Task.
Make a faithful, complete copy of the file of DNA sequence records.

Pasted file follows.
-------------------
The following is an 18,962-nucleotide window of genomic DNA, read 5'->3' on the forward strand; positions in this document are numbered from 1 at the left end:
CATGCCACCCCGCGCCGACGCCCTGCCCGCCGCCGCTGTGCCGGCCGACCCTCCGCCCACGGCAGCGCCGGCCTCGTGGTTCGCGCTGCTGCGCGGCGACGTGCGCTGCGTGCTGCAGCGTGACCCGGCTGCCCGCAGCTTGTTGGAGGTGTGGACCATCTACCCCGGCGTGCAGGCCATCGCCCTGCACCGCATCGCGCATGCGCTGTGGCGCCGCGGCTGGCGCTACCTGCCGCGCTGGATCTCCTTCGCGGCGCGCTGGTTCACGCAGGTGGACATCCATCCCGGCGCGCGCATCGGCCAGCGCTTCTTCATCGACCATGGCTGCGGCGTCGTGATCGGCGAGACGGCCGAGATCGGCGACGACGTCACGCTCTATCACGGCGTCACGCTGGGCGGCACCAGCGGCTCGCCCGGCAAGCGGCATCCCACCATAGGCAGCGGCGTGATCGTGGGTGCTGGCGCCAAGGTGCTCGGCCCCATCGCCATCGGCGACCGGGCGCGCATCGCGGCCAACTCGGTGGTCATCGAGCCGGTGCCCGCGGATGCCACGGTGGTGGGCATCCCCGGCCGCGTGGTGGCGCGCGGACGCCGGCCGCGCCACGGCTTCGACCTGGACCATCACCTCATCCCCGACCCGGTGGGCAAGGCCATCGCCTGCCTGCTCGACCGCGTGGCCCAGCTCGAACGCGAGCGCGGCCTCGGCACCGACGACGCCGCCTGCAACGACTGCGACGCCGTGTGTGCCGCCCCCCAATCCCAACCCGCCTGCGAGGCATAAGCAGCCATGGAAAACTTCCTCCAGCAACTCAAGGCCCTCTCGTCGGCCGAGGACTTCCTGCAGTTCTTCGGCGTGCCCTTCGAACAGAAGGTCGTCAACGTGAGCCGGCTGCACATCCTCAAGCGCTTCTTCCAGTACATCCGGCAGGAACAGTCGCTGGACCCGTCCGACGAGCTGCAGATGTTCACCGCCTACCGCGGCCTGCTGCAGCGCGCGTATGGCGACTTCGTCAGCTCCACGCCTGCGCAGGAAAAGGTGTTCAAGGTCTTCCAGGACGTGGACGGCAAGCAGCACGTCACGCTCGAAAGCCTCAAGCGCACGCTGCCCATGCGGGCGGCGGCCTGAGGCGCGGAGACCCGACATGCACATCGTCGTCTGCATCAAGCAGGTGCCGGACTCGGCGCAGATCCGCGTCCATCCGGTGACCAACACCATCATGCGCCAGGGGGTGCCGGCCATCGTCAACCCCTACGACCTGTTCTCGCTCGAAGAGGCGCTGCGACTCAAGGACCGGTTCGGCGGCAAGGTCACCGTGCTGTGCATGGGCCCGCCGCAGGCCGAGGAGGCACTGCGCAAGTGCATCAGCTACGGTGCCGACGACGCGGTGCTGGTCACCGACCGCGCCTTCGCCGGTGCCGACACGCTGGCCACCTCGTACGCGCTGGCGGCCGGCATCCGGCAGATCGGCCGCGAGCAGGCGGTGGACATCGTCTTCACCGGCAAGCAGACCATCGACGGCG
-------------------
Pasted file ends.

The following is an 18,962-nucleotide window of genomic DNA, read 5'->3' on the forward strand; positions in this document are numbered from 1 at the left end:
CATGCCACCCCGCGCCGACGCCCTGCCCGCCGCCGCTGTGCCGGCCGACCCTCCGCCCACGGCAGCGCCGGCCTCGTGGTTCGCGCTGCTGCGCGGCGACGTGCGCTGCGTGCTGCAGCGTGACCCGGCTGCCCGCAGCTTGTTGGAGGTGTGGACCATCTACCCCGGCGTGCAGGCCATCGCCCTGCACCGCATCGCGCATGCGCTGTGGCGCCGCGGCTGGCGCTACCTGCCGCGCTGGATCTCCTTCGCGGCGCGCTGGTTCACGCAGGTGGACATCCATCCCGGCGCGCGCATCGGCCAGCGCTTCTTCATCGACCATGGCTGCGGCGTCGTGATCGGCGAGACGGCCGAGATCGGCGACGACGTCACGCTCTATCACGGCGTCACGCTGGGCGGCACCAGCGGCTCGCCCGGCAAGCGGCATCCCACCATAGGCAGCGGCGTGATCGTGGGTGCTGGCGCCAAGGTGCTCGGCCCCATCGCCATCGGCGACCGGGCGCGCATCGCGGCCAACTCGGTGGTCATCGAGCCGGTGCCCGCGGATGCCACGGTGGTGGGCATCCCCGGCCGCGTGGTGGCGCGCGGACGCCGGCCGCGCCACGGCTTCGACCTGGACCATCACCTCATCCCCGACCCGGTGGGCAAGGCCATCGCCTGCCTGCTCGACCGCGTGGCCCAGCTCGAACGCGAGCGCGGCCTCGGCACCGACGACGCCGCCTGCAACGACTGCGACGCCGTGTGTGCCGCCCCCCAATCCCAACCCGCCTGCGAGGCATAAGCAGCCATGGAAAACTTCCTCCAGCAACTCAAGGCCCTCTCGTCGGCCGAGGACTTCCTGCAGTTCTTCGGCGTGCCCTTCGAACAGAAGGTCGTCAACGTGAGCCGGCTGCACATCCTCAAGCGCTTCTTCCAGTACATCCGGCAGGAACAGTCGCTGGACCCGTCCGACGAGCTGCAGATGTTCACCGCCTACCGCGGCCTGCTGCAGCGCGCGTATGGCGACTTCGTCAGCTCCACGCCTGCGCAGGAAAAGGTGTTCAAGGTCTTCCAGGACGTGGACGGCAAGCAGCACGTCACGCTCGAAAGCCTCAAGCGCACGCTGCCCATGCGGGCGGCGGCCTGAGGCGCGGAGACCCGACATGCACATCGTCGTCTGCATCAAGCAGGTGCCGGACTCGGCGCAGATCCGCGTCCATCCGGTGACCAACACCATCATGCGCCAGGGGGTGCCGGCCATCGTCAACCCCTACGACCTGTTCTCGCTCGAAGAGGCGCTGCGACTCAAGGACCGGTTCGGCGGCAAGGTCACCGTGCTGTGCATGGGCCCGCCGCAGGCCGAGGAGGCACTGCGCAAGTGCATCAGCTACGGTGCCGACGACGCGGTGCTGGTCACCGACCGCGCCTTCGCCGGTGCCGACACGCTGGCCACCTCGTACGCGCTGGCGGCCGGCATCCGGCAGATCGGCCGCGAGCAGGCGGTGGACATCGTCTTCACCGGCAAGCAGACCATCGACGGCG